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I have an acquaintance who believes that a speaker (pastor, Sunday School teacher, and so on) is sinning if he doesn’t include the gospel in every message. Does the Bible back this up? Please comment. Also, does the Bible specifically command the prayer meeting in the local church?

If your friend were saying that the “truth” found in God’s Word must be presented in every message or lesson, I would heartily agree. The apostle Paul stated, “For I have not shunned to declare unto you all the counsel of God” (Acts 20:27). He frequently made mention of the “truth,” and that word is often found in the epistles, as well as in the Bible as a whole. For example, he reminded Timothy of “God our Saviour; who will have all men to be saved, and to come unto the knowledge of the truth” (1 Tim. 2:3, 4).

It is amazing how little truth comes from much of the general preaching and teaching going on today. Rather, we find spoken presentations laden with opinions, speculations, mere entertainment, ideas found in books, and so forth. Our messages should drip with truth found in the Book of Books. That is not to say that we cannot use illustrations or that the opinions or observations of others have no value when we’re communicating God’s Word. But these elements must not be substitutes or be elevated to an equal or greater prominence than God’s Word.

However, your friend used the word “gospel,” and this word does raise a question. Is he using the word “gospel” to mean giving out the truth in some way in every message, no matter what the occasion or purpose? Or is he demanding an exclusive, or pointedly evangelistic, salvation appeal in every message or lesson, regardless of the circumstances or occasion?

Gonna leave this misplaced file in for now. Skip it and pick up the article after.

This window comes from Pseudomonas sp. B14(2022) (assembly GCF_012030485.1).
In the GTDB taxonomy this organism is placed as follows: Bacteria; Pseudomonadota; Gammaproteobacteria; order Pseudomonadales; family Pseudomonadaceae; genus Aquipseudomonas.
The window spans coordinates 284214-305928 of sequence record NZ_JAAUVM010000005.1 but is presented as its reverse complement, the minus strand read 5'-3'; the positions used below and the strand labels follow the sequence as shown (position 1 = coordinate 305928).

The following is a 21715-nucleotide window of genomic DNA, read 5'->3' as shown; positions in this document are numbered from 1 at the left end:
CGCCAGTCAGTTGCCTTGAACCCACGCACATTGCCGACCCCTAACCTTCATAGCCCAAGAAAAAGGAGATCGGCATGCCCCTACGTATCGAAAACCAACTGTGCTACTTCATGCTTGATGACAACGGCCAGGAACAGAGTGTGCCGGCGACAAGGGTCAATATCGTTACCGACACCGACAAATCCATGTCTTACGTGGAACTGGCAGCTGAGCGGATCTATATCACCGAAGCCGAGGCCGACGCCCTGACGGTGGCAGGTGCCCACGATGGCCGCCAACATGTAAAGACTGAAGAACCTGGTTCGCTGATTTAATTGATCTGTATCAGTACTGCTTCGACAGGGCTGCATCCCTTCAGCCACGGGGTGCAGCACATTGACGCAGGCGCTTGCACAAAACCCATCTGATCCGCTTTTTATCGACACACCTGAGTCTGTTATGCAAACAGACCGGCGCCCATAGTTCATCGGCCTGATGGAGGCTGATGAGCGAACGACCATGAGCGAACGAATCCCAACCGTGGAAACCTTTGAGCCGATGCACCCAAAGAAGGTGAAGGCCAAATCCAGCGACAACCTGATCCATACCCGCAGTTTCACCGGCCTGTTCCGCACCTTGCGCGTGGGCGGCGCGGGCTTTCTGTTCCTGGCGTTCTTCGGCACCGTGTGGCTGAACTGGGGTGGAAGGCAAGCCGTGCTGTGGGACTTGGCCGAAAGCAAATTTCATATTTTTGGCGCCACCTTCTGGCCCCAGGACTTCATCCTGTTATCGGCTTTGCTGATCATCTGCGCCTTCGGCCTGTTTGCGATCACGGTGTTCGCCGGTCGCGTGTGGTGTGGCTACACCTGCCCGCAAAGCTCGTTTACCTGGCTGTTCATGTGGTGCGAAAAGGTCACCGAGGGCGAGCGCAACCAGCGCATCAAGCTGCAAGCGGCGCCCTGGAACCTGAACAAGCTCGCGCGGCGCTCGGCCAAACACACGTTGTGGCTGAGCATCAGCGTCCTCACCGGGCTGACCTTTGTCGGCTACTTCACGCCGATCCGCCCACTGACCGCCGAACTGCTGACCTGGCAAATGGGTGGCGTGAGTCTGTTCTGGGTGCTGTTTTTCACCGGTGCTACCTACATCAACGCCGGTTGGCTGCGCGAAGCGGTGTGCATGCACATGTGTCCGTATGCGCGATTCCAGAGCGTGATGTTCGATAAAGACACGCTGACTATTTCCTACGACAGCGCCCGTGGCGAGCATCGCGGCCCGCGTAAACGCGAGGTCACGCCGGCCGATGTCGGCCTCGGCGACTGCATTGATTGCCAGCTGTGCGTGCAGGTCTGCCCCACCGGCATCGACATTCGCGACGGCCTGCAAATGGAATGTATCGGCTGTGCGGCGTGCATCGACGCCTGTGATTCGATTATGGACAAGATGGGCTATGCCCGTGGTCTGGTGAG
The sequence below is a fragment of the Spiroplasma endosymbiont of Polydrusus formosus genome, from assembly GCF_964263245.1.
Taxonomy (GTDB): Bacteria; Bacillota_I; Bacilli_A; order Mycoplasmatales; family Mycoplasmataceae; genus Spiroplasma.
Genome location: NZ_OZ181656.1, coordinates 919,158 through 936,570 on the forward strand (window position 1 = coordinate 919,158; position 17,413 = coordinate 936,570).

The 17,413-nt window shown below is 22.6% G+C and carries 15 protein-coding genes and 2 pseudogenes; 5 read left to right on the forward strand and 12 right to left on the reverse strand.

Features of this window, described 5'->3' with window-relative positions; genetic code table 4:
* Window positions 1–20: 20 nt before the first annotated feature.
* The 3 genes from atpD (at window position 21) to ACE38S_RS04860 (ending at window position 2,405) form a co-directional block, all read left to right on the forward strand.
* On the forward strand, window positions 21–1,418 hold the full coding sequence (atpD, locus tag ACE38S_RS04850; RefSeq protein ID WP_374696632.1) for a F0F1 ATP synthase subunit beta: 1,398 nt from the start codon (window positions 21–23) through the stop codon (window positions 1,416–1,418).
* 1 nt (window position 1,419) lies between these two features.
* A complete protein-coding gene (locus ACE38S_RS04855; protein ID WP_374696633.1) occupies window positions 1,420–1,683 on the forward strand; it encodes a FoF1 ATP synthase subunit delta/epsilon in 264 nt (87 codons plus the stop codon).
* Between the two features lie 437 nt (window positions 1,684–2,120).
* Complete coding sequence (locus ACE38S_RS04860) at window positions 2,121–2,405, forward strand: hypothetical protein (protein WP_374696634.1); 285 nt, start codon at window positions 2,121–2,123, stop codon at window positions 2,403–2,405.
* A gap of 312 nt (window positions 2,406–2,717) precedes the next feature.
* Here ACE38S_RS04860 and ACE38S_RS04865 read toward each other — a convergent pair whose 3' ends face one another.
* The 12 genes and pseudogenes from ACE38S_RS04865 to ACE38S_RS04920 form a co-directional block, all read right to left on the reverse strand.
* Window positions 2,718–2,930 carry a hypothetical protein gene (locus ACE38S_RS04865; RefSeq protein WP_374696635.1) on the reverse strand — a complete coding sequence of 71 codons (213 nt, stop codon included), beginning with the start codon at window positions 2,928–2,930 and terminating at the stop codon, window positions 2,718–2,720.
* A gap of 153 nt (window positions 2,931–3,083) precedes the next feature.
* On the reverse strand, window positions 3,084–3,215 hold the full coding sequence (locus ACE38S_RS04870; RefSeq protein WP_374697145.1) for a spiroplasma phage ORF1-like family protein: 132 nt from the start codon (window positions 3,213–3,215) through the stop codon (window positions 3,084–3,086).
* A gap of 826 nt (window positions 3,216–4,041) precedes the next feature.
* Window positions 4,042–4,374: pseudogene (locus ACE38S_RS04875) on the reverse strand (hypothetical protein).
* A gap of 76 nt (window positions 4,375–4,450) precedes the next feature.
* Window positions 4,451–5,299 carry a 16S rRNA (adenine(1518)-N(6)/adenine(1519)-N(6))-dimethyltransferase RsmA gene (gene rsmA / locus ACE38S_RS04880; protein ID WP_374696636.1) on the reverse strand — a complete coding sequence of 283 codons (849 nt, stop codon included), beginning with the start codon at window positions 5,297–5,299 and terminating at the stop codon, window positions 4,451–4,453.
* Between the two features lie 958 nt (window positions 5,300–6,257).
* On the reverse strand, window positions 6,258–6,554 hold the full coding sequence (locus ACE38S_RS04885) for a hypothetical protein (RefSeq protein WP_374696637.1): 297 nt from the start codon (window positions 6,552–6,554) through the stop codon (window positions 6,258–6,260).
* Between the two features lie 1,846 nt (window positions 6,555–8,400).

The former is certainly right and wise. For one thing, all Scripture is profitable (2 Tim. 3:16). The good news of Jesus Christ and His person and work, including His death, burial and resurrection (1 Cor. 15), is so wonderful and limitless in scope that we could never contain it all in one message. Certainly everything taught in the Bible in some way hinges upon the redemption of God’s Son. We must always remember, too, that the Word of God is so powerful that many people have been saved or brought into a greater relationship with God and with others when they heard an initial or even subsequent message (or messages) not specifically aimed at sin, Hell, salvation or a similar subject.

God can take any portion of His Word and do things in some life that the speaker may not have even anticipated. I’ve seen this myself. For example, an unbeliever might hear a message on prayer or some other aspect of the Christian life, and the Holy Spirit uses that message to reveal the person’s deep spiritual need. Or maybe at a Christian wedding an unsaved person will hear a few words of Scripture on the divine origin and permanency of marriage, and the Holy Spirit uses that passage to draw him into the vital matters of his eternal destiny.